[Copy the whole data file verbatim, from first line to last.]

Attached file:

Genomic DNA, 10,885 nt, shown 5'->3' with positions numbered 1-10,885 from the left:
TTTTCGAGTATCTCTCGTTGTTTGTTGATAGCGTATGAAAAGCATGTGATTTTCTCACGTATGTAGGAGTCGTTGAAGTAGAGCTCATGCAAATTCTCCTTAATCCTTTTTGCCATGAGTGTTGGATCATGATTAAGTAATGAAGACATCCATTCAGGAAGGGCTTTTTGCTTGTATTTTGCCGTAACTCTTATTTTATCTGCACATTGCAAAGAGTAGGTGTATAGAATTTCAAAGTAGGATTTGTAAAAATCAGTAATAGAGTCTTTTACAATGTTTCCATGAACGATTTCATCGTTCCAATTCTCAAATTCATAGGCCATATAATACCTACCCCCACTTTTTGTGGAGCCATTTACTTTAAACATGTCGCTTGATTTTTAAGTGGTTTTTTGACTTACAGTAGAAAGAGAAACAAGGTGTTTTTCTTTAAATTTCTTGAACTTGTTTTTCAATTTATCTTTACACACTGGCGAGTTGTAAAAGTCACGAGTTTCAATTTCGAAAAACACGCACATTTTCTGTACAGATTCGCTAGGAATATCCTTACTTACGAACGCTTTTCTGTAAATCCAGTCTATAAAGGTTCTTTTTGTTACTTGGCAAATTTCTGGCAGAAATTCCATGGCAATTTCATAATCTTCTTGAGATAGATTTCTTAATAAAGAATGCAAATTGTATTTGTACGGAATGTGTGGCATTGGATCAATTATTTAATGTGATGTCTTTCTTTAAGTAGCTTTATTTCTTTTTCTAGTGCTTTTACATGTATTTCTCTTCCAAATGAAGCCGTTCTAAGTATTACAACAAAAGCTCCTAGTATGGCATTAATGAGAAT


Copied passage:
Genomic DNA, 10,885 nt, shown 5'->3' with positions numbered 1-10,885 from the left:
TTTTCGAGTATCTCTCGTTGTTTGTTGATAGCGTATGAAAAGCATGTGATTTTCTCACGTATGTAGGAGTCGTTGAAGTAGAGCTCATGCAAATTCTCCTTAATCCTTTTTGCCATGAGTGTTGGATCATGATTAAGTAATGAAGACATCCATTCAGGAAGGGCTTTTTGCTTGTATTTTGCCGTAACTCTTATTTTATCTGCACATTGCAAAGAGTAGGTGTATAGAATTTCAAAGTAGGATTTGTAAAAATCAGTAATAGAGTCTTTTACAATGTTTCCATGAACGATTTCATCGTTCCAATTCTCAAATTCATAGGCCATATAATACCTACCCCCACTTTTTGTGGAGCCATTTACTTTAAACATGTCGCTTGATTTTTAAGTGGTTTTTTGACTTACAGTAGAAAGAGAAACAAGGTGTTTTTCTTTAAATTTCTTGAACTTGTTTTTCAATTTATCTTTACACACTGGCGAGTTGTAAAAGTCACGAGTTTCAATTTCGAAAAACACGCACATTTTCTGTACAGATTCGCTAGGAATATCCTTACTTACGAACGCTTTTCTGTAAATCCAGTCTATAAAGGTTCTTTTTGTTACTTGGCAAATTTCTGGCAGAAATTCCATGGCAATTTCATAATCTTCTTGAGATAGATTTCTTAATAAAGAATGCAAATTGTATTTGTACGGAATGTGTGGCATTGGATCAATTATTTAATGTGATGTCTTTCTTTAAGTAGCTTTATTTCTTTTTCTAGTGCTTTTACATGTATTTCTCTTCCAAATGAAGCCGTTCTAAGTATTACAACAAAAGCTCCTAGTATGGCATTAATGAGAAT